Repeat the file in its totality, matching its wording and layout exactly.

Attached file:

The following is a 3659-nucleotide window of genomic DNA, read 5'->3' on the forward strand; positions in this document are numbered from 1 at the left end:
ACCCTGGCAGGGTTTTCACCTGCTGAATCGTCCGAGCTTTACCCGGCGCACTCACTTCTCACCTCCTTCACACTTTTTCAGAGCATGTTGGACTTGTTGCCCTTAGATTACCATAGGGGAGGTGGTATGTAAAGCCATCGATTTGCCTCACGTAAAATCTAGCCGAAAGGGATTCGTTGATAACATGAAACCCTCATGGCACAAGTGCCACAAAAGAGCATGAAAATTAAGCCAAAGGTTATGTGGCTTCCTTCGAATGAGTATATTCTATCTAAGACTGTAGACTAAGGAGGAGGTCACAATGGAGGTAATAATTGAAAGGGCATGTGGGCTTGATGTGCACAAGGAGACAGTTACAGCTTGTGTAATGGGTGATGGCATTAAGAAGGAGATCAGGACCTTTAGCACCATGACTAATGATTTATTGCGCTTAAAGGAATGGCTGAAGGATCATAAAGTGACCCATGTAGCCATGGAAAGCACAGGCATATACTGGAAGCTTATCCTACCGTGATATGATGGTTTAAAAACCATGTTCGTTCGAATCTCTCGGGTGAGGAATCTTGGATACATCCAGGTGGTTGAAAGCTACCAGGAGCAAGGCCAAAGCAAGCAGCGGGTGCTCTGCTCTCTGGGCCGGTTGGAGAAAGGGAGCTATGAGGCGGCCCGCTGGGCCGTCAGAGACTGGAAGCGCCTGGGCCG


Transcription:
The following is a 3659-nucleotide window of genomic DNA, read 5'->3' on the forward strand; positions in this document are numbered from 1 at the left end:
ACCCTGGCAGGGTTTTCACCTGCTGAATCGTCCGAGCTTTACCCGGCGCACTCACTTCTCACCTCCTTCACACTTTTTCAGAGCATGTTGGACTTGTTGCCCTTAGATTACCATAGGGGAGGTGGTATGTAAAGCCATCGATTTGCCTCACGTAAAATCTAGCCGAAAGGGATTCGTTGATAACATGAAACCCTCATGGCACAAGTGCCACAAAAGAGCATGAAAATTAAGCCAAAGGTTATGTGGCTTCCTTCGAATGAGTATATTCTATCTAAGACTGTAGACTAAGGAGGAGGTCACAATGGAGGTAATAATTGAAAGGGCATGTGGGCTTGATGTGCACAAGGAGACAGTTACAGCTTGTGTAATGGGTGATGGCATTAAGAAGGAGATCAGGACCTTTAGCACCATGACTAATGATTTATTGCGCTTAAAGGAATGGCTGAAGGATCATAAAGTGACCCATGTAGCCATGGAAAGCACAGGCATATACTGGAAGCTTATCCTACCGTGATATGATGGTTTAAAAACCATGTTCGTTCGAATCTCTCGGGTGAGGAATCTTGGATACATCCAGGTGGTTGAAAGCTACCAGGAGCAAGGCCAAAGCAAGCAGCGGGTGCTCTGCTCTCTGGGCCGGTTGGAGAAAGGGAGCTATGAGGCGGCCCGCTGGGCCGTCAGAGACTGGAAGCGCCTGGGCCG